Science and the Law
Valid and reliable forensic science is crucial for apprehending suspected criminals and helping to determine guilt or innocence at trial. However, there have long been assertions that many of the forensic sciences are neither valid nor reliable. In many cases, reports and testimony based on substandard science contributed to the convictions of individuals later proved innocent through DNA testing. The limitations of current forensic practices are of great concern to public policymakers. In 2009, the National Academy of Sciences issued a report critical of the scientific foundation of forensic sciences, excepting DNA testing. This critique prompted policymakers in both the U.S. Congress and the Executive Branch to explore remedies. For example, in 2013 the U.S. Department of Justice and the National Institute of Standards and Technology established a National Commission on Forensic Science, intended to improve the reliability of criminal investigations. This session addresses developments in two forensic fields that are often key factors in criminal investigations: latent fingerprint analysis and fire investigation. For years, some fire investigators have relied on mistaken theories about how to determine the origin and cause of a fire, leading to dozens of later exonerations. Fingerprint examination, like many other forensic fields, depends on human judgment and interpretation which can lead to cognitive bias in determining matches and possible errors. Panelists will discuss how the weaknesses of these practices are being addressed.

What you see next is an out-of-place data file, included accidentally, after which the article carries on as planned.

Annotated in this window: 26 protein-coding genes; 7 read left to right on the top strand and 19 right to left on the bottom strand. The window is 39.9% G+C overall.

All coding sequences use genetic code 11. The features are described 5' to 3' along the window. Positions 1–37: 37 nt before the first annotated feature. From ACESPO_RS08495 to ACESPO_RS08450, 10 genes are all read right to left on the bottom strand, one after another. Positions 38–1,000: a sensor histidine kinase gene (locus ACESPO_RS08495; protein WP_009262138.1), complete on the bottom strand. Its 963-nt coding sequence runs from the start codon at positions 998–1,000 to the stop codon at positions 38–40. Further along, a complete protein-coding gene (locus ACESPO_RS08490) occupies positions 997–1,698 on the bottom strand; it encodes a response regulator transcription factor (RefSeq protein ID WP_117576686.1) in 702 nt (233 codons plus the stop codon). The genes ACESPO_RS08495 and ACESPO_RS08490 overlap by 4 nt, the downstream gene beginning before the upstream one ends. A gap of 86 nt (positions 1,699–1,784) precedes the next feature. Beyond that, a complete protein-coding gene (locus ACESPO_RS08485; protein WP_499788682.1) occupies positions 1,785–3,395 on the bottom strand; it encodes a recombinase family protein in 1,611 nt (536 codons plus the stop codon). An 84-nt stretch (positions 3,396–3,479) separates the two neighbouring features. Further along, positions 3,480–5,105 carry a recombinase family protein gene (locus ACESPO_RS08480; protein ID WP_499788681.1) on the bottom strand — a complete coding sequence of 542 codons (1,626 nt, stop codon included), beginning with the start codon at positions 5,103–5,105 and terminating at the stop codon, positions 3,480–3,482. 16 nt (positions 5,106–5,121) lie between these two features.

Organizer: Deborah Runkle, AAAS Center of Science, Policy and Society Programs
Moderator: Deborah Runkle, AAAS Center of Science, Policy and Society Programs
- Jed Rakoff, U.S. District Court, Southern District of New York; Questioning the Reliability of Forensic Evidence in Criminal Trials
- Jose Almirall, Florida International University; Accident or Arson: The Science of Fire Investigation
- William Thompson, University of California, Irvine; Validity and Reliability of Fingerprint Evidence